Saved Capt. William Gair, Amble; Robert Smith, able seaman, Amble; William Atkins, able seaman, Amble; Robert Walter Booth, boy Huddersfield ; William Hope, apprentice, Blyth.

Lost William Jackson, mate, Amble; John Noble, foremast man, Amble.

As the tide flowed, the position of the Gleaner became more dangerous, and by five o'clock successive seas made clean breaches over her. It was expected she would become a total wreck. The Gleaner belonged to Mr John Heron, of Blyth, and was a vessel of 175 tons. The following is list of the crew of the Tom Perry lifeboat, which succeeded in rescuing the five men from the brig: —Thomas Stewart, Jacob Harrison, Benjamin Peel, John Marshall, Thomas Marshall, Matthew Heslop, David Young, Lancelot Marshall, John Houlsby, Peter Stephenson, John Stewart, Samuel Stewart, Jacob Bone, John Shotton, John Blair, Robert Young, William Young, William Marshall, and Jacob Hotchin. Just before dark three screw-steamers entered the harbour in safety.

Latest Particulars
This Morning

This morning the wind is SSE, and the sea, although fallen considerably since last night, is still very strong. Since daybreak a number of vessels have entered the harbour in safety. The wrecks of the brig Duff and Gleaner are fast breaking up. The masts of the former are both entirely gone and she is lying on her broadside a complete wreck. The Gleaner's mainmast has disappeared during the night, but her foremast and jibboom are still standing. Her back is broken, and there is not the slightest hope getting her off.

Source Shields Daily Gazette 19th of December 1872

The Wreck of the Gleaner
Inquest on the Body of the Mate

Yesterday afternoon, Mr J. M. Favell, coroner held an inquest at the Marine Hotel, South Shields, on the body of William Jackson. aged 44, who was the mate of the brig Gleaner, which was wrecked on the Herd Sands, on Wednesday last and who was killed by a heavy sea breaking over him. The first witness, William Gair, captain of the Gleaner, said when the vessel was entering the Tyne, on Wednesday, the wind was ESE. The mate and another man were at the wheel. In taking the bar, the mate and another man, John Mole, were struck by a heavy sea. Mole was killed on the spot and washed overboard. We thought the sea struck the mate on the back and knocked him on to the wheel where he stayed until taken out of the vessel by the rest of the crew and placed in the South Shields (word missing). He was taken to the Globe Inn, Shadwell Street, where he died. He was attended to by Dr Edward. William Jackson was 44 years of age. Mole was twenty years of age. His face was quite smooth. He had dark brown hair, and wore big top boots, a red and white flannel shirt and I think he had pilot cloth trousers on. We had a heavy passage. Myself and the whole crew have been up since Monday morning. (word missing) Heron, mason, deposed to being with (words missing) when he expired, and to assisting to convey the body to the dead House. The jury (missing word) returned a verdict of accidental death.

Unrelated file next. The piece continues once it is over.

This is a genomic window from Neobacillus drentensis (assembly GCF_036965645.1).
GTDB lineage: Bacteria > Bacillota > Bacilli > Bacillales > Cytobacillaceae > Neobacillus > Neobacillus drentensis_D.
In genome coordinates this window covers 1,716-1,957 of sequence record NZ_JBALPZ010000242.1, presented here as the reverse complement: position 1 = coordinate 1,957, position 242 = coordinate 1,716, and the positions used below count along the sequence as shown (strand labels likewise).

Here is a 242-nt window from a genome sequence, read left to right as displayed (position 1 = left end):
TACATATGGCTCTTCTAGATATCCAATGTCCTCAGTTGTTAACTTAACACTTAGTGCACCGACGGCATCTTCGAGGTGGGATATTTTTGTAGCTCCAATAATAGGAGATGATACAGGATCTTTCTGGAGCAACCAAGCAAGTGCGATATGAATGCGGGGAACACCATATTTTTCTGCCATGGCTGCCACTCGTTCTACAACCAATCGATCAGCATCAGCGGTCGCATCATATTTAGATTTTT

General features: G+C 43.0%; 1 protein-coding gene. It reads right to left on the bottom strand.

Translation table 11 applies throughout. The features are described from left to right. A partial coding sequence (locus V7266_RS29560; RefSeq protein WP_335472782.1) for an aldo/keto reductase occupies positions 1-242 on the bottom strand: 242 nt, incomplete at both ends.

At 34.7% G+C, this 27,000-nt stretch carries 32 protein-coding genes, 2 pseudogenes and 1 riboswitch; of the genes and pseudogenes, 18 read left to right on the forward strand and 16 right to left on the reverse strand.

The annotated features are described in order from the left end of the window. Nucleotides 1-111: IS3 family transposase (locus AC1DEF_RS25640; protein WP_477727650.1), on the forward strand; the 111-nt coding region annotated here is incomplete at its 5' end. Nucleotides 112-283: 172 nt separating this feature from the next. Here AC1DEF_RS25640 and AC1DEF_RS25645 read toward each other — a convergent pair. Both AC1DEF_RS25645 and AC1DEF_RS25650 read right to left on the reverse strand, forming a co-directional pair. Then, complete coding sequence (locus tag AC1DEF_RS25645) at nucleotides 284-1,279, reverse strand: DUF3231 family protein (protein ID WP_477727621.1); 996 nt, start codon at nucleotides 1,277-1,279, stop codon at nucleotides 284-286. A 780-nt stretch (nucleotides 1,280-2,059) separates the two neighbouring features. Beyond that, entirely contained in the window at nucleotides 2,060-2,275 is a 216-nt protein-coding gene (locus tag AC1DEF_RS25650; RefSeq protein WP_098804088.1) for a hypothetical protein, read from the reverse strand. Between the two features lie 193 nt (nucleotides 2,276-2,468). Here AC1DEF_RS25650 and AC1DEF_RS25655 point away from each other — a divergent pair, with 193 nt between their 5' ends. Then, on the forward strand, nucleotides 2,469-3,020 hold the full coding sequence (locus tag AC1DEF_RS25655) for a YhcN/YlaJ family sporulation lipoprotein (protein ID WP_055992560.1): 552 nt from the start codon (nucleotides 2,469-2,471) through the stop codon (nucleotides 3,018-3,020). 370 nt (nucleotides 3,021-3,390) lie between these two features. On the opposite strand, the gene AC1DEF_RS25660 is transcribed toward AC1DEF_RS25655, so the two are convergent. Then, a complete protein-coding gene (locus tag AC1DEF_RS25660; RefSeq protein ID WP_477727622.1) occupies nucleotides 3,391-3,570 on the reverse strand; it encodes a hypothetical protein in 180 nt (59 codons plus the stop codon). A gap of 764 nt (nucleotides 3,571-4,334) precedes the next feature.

Source: Shields Daily Gazette 20 December 1872

The Gleaner of Blyth- Burial of the Mate—On Saturday afternoon, the remains of William Jackson, the mate of this unfortunate vessel, were interred in St. Stephen's Church-yard, South Shields. The burial service was most impressively read by the Rev, P. H. Moore, chaplain of the Mission Ship. The funeral was attended by Messrs Luke, Hindmarch, Warkworth, John Armstrong, Lesbury, Captain Gair, of the Gleaner, and several other friends of the deceased, by whom he was held in high esteem.

Source: Shields Daily Gazette 24 December 1872